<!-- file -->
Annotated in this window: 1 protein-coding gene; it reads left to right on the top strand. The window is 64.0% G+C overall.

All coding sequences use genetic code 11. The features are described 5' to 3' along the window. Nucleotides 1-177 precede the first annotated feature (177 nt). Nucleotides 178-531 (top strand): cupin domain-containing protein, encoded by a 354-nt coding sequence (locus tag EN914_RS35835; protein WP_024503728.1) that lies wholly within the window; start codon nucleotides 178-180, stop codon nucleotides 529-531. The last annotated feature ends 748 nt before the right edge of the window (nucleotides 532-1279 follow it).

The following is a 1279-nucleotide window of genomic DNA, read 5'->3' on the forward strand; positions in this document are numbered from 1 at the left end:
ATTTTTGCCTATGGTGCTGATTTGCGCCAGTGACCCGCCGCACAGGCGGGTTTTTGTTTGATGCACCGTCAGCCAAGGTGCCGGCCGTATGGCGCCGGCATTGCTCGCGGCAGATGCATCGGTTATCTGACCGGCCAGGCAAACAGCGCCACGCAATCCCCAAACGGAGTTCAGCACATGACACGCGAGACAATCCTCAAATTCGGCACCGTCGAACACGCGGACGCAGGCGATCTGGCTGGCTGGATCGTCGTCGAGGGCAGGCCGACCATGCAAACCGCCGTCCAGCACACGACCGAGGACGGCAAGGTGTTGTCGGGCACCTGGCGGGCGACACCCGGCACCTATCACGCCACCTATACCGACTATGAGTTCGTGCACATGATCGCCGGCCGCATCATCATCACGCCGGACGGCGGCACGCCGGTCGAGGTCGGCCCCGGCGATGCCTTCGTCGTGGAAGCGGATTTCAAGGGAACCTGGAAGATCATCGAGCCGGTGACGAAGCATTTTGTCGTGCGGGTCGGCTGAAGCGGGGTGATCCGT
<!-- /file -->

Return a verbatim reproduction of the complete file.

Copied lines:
Annotated in this window: 1 protein-coding gene; it reads left to right on the top strand. The window is 64.0% G+C overall.

All coding sequences use genetic code 11. The features are described 5' to 3' along the window. Nucleotides 1-177 precede the first annotated feature (177 nt). Nucleotides 178-531 (top strand): cupin domain-containing protein, encoded by a 354-nt coding sequence (locus tag EN914_RS35835; protein WP_024503728.1) that lies wholly within the window; start codon nucleotides 178-180, stop codon nucleotides 529-531. The last annotated feature ends 748 nt before the right edge of the window (nucleotides 532-1279 follow it).

The following is a 1279-nucleotide window of genomic DNA, read 5'->3' on the forward strand; positions in this document are numbered from 1 at the left end:
ATTTTTGCCTATGGTGCTGATTTGCGCCAGTGACCCGCCGCACAGGCGGGTTTTTGTTTGATGCACCGTCAGCCAAGGTGCCGGCCGTATGGCGCCGGCATTGCTCGCGGCAGATGCATCGGTTATCTGACCGGCCAGGCAAACAGCGCCACGCAATCCCCAAACGGAGTTCAGCACATGACACGCGAGACAATCCTCAAATTCGGCACCGTCGAACACGCGGACGCAGGCGATCTGGCTGGCTGGATCGTCGTCGAGGGCAGGCCGACCATGCAAACCGCCGTCCAGCACACGACCGAGGACGGCAAGGTGTTGTCGGGCACCTGGCGGGCGACACCCGGCACCTATCACGCCACCTATACCGACTATGAGTTCGTGCACATGATCGCCGGCCGCATCATCATCACGCCGGACGGCGGCACGCCGGTCGAGGTCGGCCCCGGCGATGCCTTCGTCGTGGAAGCGGATTTCAAGGGAACCTGGAAGATCATCGAGCCGGTGACGAAGCATTTTGTCGTGCGGGTCGGCTGAAGCGGGGTGATCCGT